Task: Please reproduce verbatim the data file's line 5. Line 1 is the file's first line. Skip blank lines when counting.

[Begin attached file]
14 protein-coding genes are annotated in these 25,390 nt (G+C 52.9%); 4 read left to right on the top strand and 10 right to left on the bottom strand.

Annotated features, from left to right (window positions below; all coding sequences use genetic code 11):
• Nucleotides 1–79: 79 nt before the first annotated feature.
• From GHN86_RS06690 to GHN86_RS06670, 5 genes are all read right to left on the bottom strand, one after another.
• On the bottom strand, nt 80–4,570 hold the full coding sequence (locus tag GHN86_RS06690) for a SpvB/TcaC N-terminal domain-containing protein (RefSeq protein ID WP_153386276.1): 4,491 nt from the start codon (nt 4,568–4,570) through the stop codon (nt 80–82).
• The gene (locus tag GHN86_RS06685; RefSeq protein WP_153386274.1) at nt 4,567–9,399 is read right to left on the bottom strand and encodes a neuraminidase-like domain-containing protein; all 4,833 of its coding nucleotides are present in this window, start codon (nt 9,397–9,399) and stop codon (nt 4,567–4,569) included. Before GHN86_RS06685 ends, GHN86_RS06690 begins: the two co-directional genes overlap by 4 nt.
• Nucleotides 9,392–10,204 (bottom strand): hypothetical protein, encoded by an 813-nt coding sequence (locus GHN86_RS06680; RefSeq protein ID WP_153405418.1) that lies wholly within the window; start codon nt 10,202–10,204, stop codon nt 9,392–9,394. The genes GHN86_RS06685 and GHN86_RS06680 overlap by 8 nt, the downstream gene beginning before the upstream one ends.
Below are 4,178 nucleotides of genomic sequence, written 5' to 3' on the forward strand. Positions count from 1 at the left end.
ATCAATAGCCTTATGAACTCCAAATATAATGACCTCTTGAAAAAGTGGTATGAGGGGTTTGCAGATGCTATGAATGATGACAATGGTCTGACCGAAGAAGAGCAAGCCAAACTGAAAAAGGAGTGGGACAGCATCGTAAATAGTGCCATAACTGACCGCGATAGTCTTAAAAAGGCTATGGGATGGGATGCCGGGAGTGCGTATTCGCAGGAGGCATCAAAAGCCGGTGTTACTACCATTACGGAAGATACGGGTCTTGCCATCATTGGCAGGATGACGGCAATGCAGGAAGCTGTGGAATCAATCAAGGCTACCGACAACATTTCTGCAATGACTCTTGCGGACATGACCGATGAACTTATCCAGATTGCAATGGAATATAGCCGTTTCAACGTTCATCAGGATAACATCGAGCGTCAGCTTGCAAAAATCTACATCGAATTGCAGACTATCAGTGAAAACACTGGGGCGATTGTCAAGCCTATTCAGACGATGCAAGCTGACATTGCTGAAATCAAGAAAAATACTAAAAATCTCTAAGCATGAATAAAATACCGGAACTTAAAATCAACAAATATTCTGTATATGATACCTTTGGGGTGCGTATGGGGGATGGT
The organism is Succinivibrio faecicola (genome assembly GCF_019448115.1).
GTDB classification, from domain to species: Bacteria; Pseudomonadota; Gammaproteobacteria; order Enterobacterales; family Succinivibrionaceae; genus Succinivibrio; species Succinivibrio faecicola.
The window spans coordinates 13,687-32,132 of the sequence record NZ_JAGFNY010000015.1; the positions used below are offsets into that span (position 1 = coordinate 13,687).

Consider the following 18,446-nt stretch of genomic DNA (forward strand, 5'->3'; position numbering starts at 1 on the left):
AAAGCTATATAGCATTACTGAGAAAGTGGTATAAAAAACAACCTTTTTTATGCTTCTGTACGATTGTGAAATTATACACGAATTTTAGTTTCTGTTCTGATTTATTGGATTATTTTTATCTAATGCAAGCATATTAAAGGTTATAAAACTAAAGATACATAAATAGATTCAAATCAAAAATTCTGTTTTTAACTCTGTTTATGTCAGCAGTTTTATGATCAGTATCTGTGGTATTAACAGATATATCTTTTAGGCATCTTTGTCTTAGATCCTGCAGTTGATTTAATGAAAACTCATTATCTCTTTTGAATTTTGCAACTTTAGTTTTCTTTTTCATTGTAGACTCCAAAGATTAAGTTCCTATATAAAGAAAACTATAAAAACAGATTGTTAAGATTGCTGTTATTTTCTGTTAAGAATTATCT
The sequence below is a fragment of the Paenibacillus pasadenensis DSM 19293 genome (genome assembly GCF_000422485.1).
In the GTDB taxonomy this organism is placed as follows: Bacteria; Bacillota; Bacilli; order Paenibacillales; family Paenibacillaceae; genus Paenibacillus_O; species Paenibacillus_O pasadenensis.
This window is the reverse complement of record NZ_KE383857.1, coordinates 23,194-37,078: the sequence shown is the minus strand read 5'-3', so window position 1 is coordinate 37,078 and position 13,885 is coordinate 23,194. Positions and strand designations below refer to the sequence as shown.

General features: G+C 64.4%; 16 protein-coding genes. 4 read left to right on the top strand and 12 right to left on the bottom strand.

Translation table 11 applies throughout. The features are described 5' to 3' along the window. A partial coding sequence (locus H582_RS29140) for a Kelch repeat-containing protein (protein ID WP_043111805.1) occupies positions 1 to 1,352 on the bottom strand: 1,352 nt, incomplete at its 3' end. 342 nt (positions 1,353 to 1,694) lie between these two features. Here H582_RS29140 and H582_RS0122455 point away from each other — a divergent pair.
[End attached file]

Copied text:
• On the bottom strand, nt 80–4,570 hold the full coding sequence (locus tag GHN86_RS06690) for a SpvB/TcaC N-terminal domain-containing protein (RefSeq protein ID WP_153386276.1): 4,491 nt from the start codon (nt 4,568–4,570) through the stop codon (nt 80–82).